Knowledge is the universal currency, and it will never devalue. It is the pound sterling of our time — and you not only own much of it, but you have acquired the ability to make it. In essence, you are your own mint.
And never has the gift of lifelong learning been more valuable. In years past, the things one learned could be counted on to remain somewhat constant. At the least, facts acquired in school would be operable long enough to sustain a career. But technology is changing all that. The workplace knowledge and skills we acquire now have a much-reduced shelf life, and learning must constantly be refreshed.
Technology is spreading and advancing knowledge faster than ever before, spurring invention — and creating new hazards and threats as well. To cope with this constant change, you will have to be more intellectually nimble than any generation before you. This is, therefore, the perfect occasion to consider briefly the meaning of these changes that future technology will constantly make in your lives.
What kind of change do I mean? Let me illustrate by giving you an example drawn from my experience with the agency I lead, the U.S. Securities and Exchange Commission.
The SEC will turn 75 in just a few months. Since 1934, it has collected information from companies whose stock is publicly traded on U.S. exchanges. And it has made that information publicly available to investors and the markets. The purpose of all of this public information is to help you as an investor to decide which stocks, or bonds, or mutual funds to buy. But for most of the 20th century, the information was made public by mailing small bits of it to shareholders once a quarter, along with a more substantial report once a year. If you wanted to actually see the complete filings with the SEC, you had to come to our office in Washington and inspect them in person.
In the 1970s, the SEC designated a handful of public reference rooms around the country. But it was still exceptionally difficult and expensive to get to see the documents themselves. Then in the 1980s, when Apple was introducing the Macintosh, and IBM gave us the PC, the Securities and Exchange Commission started planning for companies to file their reports by computer. The new system was called EDGAR, for "Electronic Data Gathering and Retrieval System." And although it was essentially just an electronic filing cabinet for the 1930s paper forms, EDGAR brought us into the computer age.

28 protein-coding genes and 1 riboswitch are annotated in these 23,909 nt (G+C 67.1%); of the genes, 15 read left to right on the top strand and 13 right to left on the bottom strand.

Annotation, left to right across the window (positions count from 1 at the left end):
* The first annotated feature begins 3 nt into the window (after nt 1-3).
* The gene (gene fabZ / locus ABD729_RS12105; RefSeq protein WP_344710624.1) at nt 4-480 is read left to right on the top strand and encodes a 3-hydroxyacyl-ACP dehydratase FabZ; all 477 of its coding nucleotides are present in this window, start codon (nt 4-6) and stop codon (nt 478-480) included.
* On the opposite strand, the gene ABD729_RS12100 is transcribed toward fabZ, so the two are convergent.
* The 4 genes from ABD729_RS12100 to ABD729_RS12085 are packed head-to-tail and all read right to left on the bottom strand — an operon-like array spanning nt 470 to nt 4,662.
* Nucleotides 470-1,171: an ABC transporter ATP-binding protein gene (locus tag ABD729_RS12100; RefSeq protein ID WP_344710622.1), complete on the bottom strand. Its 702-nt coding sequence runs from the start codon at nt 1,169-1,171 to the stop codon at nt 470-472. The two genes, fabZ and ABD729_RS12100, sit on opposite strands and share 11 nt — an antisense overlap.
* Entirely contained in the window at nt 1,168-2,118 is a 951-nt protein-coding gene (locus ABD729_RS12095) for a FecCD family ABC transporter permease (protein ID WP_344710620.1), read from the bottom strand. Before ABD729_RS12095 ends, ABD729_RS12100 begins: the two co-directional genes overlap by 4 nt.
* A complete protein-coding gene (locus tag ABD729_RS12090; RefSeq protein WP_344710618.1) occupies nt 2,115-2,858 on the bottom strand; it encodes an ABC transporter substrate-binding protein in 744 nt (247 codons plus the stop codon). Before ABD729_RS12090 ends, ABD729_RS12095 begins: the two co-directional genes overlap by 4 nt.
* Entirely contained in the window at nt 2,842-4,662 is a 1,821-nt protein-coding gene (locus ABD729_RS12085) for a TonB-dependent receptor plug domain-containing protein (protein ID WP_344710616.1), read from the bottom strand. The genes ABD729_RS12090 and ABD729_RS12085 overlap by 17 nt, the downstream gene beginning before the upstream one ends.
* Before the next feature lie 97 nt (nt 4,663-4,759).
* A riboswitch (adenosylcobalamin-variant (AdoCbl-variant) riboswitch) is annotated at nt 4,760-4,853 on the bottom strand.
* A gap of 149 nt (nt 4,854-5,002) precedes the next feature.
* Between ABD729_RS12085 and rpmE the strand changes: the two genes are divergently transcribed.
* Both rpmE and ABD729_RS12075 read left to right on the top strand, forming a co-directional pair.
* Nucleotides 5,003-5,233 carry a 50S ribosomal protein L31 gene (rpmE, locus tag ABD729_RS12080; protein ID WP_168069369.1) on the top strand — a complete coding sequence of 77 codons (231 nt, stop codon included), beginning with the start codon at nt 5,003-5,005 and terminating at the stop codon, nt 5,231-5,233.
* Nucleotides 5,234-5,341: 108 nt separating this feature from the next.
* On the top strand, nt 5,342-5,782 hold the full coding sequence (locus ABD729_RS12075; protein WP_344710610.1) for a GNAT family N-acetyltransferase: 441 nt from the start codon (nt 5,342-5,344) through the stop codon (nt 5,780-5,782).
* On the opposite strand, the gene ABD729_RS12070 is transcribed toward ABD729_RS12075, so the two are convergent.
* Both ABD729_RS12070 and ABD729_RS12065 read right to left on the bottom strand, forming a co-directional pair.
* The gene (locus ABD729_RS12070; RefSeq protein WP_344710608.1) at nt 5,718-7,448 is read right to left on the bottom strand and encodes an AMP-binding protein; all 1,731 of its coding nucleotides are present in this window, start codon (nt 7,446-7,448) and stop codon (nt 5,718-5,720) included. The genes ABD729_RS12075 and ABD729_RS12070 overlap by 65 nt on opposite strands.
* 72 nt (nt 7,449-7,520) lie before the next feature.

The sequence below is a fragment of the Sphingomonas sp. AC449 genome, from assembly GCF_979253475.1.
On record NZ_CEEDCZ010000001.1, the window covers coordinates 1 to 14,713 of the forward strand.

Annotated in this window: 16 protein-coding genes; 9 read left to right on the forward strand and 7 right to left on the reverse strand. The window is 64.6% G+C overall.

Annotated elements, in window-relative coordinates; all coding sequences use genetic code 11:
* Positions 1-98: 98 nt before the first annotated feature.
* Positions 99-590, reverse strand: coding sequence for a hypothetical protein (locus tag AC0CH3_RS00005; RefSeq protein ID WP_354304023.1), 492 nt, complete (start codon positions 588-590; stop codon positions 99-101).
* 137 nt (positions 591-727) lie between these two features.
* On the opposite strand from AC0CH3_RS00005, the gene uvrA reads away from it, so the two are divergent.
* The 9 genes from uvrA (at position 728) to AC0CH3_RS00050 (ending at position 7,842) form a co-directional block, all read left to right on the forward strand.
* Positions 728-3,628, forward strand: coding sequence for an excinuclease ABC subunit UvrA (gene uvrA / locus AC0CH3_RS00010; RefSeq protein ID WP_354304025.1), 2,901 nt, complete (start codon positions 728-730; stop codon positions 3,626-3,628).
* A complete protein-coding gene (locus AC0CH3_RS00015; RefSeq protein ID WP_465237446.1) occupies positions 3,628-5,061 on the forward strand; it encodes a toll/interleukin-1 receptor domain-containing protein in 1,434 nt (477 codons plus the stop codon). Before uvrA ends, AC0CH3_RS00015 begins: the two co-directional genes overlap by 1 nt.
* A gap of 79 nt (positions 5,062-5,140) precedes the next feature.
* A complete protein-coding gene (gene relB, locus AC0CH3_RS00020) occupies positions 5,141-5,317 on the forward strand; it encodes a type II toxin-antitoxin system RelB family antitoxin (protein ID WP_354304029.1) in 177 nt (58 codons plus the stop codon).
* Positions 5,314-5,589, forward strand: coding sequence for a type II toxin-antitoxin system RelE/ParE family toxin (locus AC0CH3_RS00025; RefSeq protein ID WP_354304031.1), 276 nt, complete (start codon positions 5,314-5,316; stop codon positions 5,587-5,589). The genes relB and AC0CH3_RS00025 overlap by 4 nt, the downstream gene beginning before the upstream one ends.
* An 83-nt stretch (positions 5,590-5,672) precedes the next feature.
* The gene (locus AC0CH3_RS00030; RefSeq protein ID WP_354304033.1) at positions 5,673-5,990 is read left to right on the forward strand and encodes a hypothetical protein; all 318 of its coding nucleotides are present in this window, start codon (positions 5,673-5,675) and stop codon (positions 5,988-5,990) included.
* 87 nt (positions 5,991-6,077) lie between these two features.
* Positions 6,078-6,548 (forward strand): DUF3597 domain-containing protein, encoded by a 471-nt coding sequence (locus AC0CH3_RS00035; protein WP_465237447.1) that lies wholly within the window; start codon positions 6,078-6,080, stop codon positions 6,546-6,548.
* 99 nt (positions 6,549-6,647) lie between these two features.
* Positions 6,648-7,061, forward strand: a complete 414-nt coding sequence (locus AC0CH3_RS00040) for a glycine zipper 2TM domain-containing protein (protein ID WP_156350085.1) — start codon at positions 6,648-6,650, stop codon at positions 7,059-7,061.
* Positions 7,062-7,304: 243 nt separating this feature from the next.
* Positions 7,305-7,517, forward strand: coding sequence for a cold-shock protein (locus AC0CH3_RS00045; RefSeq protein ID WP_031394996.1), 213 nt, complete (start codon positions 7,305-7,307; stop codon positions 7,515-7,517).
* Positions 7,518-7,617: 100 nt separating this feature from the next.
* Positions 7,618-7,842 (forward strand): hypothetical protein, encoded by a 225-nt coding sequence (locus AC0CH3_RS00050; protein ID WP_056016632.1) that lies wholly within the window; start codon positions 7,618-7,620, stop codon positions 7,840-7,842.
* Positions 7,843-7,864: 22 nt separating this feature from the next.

But the most important part for our purposes this morning is that the SEC's new technology took over a decade to implement. Companies were phased in to EDGAR so that this 1980s idea wasn't fully in place until 1996. And even at that, foreign companies got until 2002 before they had to file electronically. The SEC's transition to the computer age was so slow by today's standards that you could almost sleepwalk through it. This is not the kind of change I'm talking about that will characterize your future.
Your world is going to be marked by change at truly blinding speeds. Think about how different your experience has already been compared to the SEC's transition to electronic filing that I just described. During your adult lifetime, the Internet has been a given — and, if I might take a moment of personal indulgence to note a pet cause of mine, it has been tax free. Keeping the tax collector from your email is among my most cherished accomplishments in Congress. I pass the mantle of that cause on to you.
You have not only seen the advent of global, instant, always-on, personal telecommunications and computing, but you have helped shape it. As part of the Millennial Generation, you are the force that drove innovations such as MySpace and YouTube — and as they have passed into the mainstream, you have witnessed their replacement on the cutting edge by dozens of new social networking services and virtual worlds.
No sooner are these new technologies introduced than they surprise their creators by proving useful in unexpected ways. For example, the latest peer-to-peer networking services are becoming powerful tools for information sharing in health care, and they are serving as sites for global intellectual collaboration in science and the humanities, as well as business and finance. They are even a boon to organizers for charities and social service providers. And of course, it won't stop there.
Here is a glimpse of what else might be in store:
For starters, there is teleimmersion — which combines virtual reality with collaboration technology. It will let you feel as if distant individuals are actually there with you. And when you turn your head, your view will change, just as if you were in the same place with them.